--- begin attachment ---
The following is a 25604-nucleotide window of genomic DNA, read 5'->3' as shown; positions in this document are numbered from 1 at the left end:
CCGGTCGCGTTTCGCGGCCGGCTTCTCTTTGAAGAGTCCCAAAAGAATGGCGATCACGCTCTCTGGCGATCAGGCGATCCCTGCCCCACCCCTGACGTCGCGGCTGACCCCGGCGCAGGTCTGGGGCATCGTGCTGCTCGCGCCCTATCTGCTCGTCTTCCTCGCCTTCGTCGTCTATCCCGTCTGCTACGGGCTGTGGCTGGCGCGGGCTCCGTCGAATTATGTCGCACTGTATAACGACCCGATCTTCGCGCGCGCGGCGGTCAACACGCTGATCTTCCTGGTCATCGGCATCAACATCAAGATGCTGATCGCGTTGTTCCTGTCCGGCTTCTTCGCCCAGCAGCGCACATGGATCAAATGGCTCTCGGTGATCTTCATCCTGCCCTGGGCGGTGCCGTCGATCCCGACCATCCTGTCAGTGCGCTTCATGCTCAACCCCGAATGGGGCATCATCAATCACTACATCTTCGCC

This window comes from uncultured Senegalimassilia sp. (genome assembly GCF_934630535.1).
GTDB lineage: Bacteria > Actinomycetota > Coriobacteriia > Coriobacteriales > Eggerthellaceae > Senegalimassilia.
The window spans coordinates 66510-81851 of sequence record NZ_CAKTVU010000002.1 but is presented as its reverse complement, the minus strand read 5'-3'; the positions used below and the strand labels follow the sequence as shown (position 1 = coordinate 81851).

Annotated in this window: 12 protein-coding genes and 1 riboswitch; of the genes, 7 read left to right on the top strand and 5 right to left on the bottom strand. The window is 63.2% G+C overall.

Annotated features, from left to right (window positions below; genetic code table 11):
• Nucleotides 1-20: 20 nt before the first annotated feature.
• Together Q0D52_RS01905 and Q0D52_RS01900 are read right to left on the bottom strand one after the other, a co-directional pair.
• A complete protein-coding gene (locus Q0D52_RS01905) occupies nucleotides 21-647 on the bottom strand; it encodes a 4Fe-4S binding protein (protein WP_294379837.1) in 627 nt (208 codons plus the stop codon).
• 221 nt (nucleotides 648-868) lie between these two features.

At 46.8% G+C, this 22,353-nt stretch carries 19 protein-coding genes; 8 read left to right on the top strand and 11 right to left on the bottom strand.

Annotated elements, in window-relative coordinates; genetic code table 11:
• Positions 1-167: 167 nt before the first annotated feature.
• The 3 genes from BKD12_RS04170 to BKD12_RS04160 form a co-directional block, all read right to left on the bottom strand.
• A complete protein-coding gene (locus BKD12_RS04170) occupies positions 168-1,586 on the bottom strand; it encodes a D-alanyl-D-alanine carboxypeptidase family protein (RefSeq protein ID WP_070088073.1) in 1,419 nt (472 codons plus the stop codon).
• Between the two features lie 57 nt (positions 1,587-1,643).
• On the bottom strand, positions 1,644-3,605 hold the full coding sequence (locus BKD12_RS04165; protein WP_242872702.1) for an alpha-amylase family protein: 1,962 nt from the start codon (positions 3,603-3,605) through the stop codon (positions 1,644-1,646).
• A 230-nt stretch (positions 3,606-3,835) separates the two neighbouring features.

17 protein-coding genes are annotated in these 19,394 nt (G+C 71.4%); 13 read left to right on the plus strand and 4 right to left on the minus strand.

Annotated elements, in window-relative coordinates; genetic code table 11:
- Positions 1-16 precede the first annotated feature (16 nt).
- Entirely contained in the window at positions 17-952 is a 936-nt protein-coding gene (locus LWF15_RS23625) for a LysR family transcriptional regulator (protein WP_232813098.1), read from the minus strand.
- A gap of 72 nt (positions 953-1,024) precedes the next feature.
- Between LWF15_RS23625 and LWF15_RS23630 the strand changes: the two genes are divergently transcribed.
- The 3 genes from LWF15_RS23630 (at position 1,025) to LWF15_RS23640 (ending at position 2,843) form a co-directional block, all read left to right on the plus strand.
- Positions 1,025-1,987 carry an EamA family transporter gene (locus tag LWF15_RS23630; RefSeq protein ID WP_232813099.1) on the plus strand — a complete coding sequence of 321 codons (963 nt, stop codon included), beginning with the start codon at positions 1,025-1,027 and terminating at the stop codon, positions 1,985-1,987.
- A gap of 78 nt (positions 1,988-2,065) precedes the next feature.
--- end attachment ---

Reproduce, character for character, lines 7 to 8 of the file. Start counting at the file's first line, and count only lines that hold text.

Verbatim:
Annotated features, from left to right (window positions below; genetic code table 11):
• Nucleotides 1-20: 20 nt before the first annotated feature.